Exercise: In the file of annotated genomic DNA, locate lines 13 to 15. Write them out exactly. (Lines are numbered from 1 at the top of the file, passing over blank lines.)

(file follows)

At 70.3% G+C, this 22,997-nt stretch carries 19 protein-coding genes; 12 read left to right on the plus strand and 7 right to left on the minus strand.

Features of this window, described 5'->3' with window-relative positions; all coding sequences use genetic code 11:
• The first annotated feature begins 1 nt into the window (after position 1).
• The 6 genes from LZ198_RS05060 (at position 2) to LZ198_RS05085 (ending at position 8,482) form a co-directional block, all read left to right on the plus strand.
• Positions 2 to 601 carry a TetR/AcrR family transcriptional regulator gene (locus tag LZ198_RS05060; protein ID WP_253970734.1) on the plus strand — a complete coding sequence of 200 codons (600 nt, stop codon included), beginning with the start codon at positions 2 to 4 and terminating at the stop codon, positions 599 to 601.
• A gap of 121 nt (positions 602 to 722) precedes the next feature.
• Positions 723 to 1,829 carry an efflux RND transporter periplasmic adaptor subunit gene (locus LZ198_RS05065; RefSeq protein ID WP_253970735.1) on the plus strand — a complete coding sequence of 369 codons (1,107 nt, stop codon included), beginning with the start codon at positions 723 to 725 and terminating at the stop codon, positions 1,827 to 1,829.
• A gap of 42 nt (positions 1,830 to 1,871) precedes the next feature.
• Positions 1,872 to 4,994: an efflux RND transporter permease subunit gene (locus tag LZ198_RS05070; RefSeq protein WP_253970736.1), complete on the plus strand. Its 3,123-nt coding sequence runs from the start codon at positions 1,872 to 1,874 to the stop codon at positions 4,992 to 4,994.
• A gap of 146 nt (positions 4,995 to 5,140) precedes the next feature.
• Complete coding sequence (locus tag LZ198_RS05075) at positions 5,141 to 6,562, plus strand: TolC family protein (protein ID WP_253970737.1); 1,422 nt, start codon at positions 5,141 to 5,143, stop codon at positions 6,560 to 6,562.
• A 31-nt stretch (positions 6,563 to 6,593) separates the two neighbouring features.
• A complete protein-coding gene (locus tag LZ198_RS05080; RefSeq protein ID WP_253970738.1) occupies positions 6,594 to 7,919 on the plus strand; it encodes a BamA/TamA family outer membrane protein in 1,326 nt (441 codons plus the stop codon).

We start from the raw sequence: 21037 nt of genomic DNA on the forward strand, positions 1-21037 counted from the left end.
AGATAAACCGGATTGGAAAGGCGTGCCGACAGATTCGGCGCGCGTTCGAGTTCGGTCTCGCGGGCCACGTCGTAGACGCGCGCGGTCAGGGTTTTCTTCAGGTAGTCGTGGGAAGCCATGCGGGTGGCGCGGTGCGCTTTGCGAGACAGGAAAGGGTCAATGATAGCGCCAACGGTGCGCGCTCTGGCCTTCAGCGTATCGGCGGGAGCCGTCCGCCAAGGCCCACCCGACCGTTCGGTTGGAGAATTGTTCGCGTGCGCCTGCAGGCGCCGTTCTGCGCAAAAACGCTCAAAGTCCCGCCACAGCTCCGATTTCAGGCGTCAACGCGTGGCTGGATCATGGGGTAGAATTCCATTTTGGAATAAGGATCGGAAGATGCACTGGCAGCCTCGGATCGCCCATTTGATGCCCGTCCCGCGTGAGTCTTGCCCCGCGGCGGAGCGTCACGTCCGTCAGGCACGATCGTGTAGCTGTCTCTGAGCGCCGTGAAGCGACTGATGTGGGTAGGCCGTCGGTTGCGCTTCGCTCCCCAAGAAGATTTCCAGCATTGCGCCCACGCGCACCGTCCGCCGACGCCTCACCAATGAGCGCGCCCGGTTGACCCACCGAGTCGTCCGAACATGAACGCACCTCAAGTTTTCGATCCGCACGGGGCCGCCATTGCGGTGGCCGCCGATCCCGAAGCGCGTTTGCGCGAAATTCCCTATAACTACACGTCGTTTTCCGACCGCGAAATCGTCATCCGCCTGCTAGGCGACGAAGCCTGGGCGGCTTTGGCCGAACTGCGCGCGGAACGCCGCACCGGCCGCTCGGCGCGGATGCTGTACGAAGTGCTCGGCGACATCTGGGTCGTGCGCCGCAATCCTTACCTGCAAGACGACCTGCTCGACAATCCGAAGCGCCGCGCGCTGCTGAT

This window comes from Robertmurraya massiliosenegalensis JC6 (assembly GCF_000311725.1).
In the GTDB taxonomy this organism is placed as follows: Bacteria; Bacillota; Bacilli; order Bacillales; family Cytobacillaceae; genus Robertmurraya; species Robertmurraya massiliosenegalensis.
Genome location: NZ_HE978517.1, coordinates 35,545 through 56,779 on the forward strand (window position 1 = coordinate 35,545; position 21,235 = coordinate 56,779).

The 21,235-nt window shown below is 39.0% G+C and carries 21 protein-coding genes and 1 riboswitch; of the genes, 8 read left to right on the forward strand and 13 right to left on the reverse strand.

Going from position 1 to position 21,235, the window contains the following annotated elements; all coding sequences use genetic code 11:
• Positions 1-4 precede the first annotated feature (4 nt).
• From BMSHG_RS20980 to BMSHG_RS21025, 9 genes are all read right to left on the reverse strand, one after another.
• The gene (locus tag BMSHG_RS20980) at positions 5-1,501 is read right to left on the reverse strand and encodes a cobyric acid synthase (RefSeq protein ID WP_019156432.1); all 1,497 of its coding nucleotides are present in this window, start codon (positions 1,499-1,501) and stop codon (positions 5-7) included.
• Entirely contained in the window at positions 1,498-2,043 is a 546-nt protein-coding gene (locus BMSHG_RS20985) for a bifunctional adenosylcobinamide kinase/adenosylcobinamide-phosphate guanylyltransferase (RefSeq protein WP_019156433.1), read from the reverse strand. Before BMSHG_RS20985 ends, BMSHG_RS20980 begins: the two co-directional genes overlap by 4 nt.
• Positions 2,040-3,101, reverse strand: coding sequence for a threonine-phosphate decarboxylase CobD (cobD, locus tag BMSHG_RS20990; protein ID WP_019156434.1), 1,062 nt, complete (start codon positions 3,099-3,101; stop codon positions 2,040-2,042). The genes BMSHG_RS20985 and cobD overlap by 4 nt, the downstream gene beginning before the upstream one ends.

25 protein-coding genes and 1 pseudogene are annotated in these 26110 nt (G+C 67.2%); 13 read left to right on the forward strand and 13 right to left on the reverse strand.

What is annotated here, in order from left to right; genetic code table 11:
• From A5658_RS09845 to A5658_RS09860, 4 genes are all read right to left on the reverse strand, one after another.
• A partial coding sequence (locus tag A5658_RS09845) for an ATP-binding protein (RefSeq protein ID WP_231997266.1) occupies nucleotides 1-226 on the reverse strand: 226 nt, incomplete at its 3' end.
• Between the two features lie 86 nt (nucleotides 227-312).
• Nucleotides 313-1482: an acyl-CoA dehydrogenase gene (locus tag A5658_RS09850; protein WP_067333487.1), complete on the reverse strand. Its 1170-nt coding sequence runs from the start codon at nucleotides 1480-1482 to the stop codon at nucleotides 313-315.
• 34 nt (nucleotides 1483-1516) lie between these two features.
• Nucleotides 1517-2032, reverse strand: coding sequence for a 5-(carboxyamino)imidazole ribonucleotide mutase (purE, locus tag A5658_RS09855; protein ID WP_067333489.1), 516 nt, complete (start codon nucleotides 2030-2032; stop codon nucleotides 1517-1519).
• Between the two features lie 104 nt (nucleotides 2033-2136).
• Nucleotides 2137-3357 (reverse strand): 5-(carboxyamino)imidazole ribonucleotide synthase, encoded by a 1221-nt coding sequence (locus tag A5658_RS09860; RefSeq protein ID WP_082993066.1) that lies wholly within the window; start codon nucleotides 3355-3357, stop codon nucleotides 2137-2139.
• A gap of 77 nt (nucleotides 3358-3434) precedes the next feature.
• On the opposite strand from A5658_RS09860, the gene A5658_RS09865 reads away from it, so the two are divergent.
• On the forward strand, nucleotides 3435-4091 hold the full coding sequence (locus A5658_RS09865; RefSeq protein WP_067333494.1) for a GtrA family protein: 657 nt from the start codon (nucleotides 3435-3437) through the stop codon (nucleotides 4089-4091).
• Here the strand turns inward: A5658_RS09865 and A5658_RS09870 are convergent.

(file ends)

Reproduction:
• A complete protein-coding gene (locus tag LZ198_RS05080; RefSeq protein ID WP_253970738.1) occupies positions 6,594 to 7,919 on the plus strand; it encodes a BamA/TamA family outer membrane protein in 1,326 nt (441 codons plus the stop codon).

We start from the raw sequence: 21037 nt of genomic DNA on the forward strand, positions 1-21037 counted from the left end.
AGATAAACCGGATTGGAAAGGCGTGCCGACAGATTCGGCGCGCGTTCGAGTTCGGTCTCGCGGGCCACGTCGTAGACGCGCGCGGTCAGGGTTTTCTTCAGGTAGTCGTGGGAAGCCATGCGGGTGGCGCGGTGCGCTTTGCGAGACAGGAAAGGGTCAATGATAGCGCCAACGGTGCGCGCTCTGGCCTTCAGCGTATCGGCGGGAGCCGTCCGCCAAGGCCCACCCGACCGTTCGGTTGGAGAATTGTTCGCGTGCGCCTGCAGGCGCCGTTCTGCGCAAAAACGCTCAAAGTCCCGCCACAGCTCCGATTTCAGGCGTCAACGCGTGGCTGGATCATGGGGTAGAATTCCATTTTGGAATAAGGATCGGAAGATGCACTGGCAGCCTCGGATCGCCCATTTGATGCCCGTCCCGCGTGAGTCTTGCCCCGCGGCGGAGCGTCACGTCCGTCAGGCACGATCGTGTAGCTGTCTCTGAGCGCCGTGAAGCGACTGATGTGGGTAGGCCGTCGGTTGCGCTTCGCTCCCCAAGAAGATTTCCAGCATTGCGCCCACGCGCACCGTCCGCCGACGCCTCACCAATGAGCGCGCCCGGTTGACCCACCGAGTCGTCCGAACATGAACGCACCTCAAGTTTTCGATCCGCACGGGGCCGCCATTGCGGTGGCCGCCGATCCCGAAGCGCGTTTGCGCGAAATTCCCTATAACTACACGTCGTTTTCCGACCGCGAAATCGTCATCCGCCTGCTAGGCGACGAAGCCTGGGCGGCTTTGGCCGAACTGCGCGCGGAACGCCGCACCGGCCGCTCGGCGCGGATGCTGTACGAAGTGCTCGGCGACATCTGGGTCGTGCGCCGCAATCCTTACCTGCAAGACGACCTGCTCGACAATCCGAAGCGCCGCGCGCTGCTGAT